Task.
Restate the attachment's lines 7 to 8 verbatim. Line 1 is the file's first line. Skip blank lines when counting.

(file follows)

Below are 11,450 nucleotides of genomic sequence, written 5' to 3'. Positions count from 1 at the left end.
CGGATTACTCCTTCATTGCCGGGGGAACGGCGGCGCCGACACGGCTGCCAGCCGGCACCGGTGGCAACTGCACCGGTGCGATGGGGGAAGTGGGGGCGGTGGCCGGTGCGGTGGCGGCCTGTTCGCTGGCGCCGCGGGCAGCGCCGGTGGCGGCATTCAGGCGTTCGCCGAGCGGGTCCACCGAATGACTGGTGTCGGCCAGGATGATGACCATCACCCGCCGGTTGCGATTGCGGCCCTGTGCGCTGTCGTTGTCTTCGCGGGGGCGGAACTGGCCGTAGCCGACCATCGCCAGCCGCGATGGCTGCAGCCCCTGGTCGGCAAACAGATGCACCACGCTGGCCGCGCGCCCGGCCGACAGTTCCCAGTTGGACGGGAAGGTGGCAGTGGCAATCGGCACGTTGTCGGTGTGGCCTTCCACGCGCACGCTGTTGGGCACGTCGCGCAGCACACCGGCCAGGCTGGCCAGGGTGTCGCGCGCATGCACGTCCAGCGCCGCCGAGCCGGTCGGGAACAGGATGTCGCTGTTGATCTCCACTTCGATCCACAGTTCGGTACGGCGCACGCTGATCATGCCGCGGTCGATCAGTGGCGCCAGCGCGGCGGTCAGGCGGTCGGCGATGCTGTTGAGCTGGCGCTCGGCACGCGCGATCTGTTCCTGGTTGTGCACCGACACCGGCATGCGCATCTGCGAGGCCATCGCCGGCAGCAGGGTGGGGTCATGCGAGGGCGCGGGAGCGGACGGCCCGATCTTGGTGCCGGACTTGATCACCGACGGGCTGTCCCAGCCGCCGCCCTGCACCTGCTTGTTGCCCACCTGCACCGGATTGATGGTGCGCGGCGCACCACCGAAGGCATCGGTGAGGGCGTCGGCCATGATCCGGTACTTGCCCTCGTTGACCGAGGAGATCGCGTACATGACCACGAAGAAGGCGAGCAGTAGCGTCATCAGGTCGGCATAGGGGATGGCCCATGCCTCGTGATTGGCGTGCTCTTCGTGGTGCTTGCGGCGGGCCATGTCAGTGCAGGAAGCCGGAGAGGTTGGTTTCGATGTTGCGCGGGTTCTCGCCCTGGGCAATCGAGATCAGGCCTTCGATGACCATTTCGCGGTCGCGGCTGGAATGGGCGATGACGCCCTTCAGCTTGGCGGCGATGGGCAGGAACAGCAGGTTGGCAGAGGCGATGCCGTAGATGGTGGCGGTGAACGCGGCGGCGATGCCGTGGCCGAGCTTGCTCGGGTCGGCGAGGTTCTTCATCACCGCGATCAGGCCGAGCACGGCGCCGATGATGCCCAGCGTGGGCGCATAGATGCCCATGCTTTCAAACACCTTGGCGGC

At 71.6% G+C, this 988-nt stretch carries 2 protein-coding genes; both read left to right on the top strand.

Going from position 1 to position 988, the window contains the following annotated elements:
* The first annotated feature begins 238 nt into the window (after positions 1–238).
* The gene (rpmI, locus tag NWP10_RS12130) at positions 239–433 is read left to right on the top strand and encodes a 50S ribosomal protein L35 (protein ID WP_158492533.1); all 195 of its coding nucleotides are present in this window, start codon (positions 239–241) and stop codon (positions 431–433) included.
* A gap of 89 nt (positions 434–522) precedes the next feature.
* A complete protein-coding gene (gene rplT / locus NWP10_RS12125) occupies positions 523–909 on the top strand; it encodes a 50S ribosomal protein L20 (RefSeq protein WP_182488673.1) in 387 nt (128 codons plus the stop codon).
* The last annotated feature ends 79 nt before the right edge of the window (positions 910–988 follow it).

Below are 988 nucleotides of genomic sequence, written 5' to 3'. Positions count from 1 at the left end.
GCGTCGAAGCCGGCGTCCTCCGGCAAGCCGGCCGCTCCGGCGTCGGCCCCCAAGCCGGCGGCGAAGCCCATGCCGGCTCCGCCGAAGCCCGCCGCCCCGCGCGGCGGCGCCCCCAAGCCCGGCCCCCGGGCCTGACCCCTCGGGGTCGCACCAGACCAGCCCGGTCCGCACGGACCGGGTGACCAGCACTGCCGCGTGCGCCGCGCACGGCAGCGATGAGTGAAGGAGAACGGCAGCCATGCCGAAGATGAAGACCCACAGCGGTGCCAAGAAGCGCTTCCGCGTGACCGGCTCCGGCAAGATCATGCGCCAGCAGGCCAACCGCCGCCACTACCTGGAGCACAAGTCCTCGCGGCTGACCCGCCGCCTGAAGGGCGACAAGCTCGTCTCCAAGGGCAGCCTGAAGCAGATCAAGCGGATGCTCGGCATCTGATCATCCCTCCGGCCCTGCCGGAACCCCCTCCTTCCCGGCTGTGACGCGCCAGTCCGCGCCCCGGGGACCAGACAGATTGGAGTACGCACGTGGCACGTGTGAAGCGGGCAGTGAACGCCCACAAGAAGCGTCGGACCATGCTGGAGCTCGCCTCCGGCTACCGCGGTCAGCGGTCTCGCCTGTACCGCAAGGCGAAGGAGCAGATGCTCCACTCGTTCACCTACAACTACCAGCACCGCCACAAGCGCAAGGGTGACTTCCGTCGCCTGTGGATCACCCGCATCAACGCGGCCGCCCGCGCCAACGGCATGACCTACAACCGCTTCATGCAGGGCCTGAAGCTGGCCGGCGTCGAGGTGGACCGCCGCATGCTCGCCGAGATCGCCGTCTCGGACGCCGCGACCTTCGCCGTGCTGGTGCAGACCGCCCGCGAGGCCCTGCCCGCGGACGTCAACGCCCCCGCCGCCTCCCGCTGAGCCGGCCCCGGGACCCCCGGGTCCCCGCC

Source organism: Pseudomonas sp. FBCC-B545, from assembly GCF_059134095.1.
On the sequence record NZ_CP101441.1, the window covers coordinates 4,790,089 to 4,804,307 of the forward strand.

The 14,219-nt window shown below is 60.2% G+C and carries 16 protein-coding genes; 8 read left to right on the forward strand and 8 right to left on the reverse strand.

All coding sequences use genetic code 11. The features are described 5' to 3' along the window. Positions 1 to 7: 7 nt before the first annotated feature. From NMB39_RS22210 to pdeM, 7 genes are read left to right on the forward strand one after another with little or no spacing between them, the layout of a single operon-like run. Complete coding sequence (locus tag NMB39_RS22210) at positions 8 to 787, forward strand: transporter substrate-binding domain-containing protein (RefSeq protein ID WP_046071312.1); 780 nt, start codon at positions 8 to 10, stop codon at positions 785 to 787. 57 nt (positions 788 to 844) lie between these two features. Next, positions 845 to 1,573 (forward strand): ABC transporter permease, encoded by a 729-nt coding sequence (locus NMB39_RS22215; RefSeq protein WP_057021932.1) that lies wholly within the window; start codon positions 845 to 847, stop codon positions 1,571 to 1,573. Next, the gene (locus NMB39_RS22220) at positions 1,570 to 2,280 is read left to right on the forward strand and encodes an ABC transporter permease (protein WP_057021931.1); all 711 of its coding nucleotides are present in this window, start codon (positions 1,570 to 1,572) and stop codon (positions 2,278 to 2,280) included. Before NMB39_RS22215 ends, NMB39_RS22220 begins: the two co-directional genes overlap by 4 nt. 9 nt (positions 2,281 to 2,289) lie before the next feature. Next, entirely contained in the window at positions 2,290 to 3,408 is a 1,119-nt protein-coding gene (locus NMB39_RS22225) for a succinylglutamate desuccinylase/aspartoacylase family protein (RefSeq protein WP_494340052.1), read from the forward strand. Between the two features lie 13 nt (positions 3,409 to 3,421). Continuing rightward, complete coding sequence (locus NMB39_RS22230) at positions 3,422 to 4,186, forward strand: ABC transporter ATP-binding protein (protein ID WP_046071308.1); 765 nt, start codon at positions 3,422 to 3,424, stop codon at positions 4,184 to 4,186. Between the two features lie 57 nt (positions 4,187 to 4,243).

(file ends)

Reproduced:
* A gap of 89 nt (positions 434–522) precedes the next feature.
* A complete protein-coding gene (gene rplT / locus NWP10_RS12125) occupies positions 523–909 on the top strand; it encodes a 50S ribosomal protein L20 (RefSeq protein WP_182488673.1) in 387 nt (128 codons plus the stop codon).